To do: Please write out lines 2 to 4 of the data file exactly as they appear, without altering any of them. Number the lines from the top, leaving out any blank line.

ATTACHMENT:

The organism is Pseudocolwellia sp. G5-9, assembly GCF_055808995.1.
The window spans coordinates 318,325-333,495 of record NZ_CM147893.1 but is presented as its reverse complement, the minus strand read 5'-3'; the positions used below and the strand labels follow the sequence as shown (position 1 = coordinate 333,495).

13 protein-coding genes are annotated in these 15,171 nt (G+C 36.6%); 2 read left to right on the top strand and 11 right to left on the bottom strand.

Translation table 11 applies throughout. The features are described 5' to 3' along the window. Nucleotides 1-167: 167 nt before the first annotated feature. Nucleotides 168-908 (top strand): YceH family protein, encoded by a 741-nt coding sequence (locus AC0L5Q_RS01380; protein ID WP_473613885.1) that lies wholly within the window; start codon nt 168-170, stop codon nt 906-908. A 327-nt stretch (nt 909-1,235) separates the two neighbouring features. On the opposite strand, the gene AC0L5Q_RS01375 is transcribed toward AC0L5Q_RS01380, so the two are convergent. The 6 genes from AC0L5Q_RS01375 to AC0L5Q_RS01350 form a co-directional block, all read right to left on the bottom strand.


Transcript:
The window spans coordinates 318,325-333,495 of record NZ_CM147893.1 but is presented as its reverse complement, the minus strand read 5'-3'; the positions used below and the strand labels follow the sequence as shown (position 1 = coordinate 333,495).

13 protein-coding genes are annotated in these 15,171 nt (G+C 36.6%); 2 read left to right on the top strand and 11 right to left on the bottom strand.

Translation table 11 applies throughout. The features are described 5' to 3' along the window. Nucleotides 1-167: 167 nt before the first annotated feature. Nucleotides 168-908 (top strand): YceH family protein, encoded by a 741-nt coding sequence (locus AC0L5Q_RS01380; protein ID WP_473613885.1) that lies wholly within the window; start codon nt 168-170, stop codon nt 906-908. A 327-nt stretch (nt 909-1,235) separates the two neighbouring features. On the opposite strand, the gene AC0L5Q_RS01375 is transcribed toward AC0L5Q_RS01380, so the two are convergent. The 6 genes from AC0L5Q_RS01375 to AC0L5Q_RS01350 form a co-directional block, all read right to left on the bottom strand.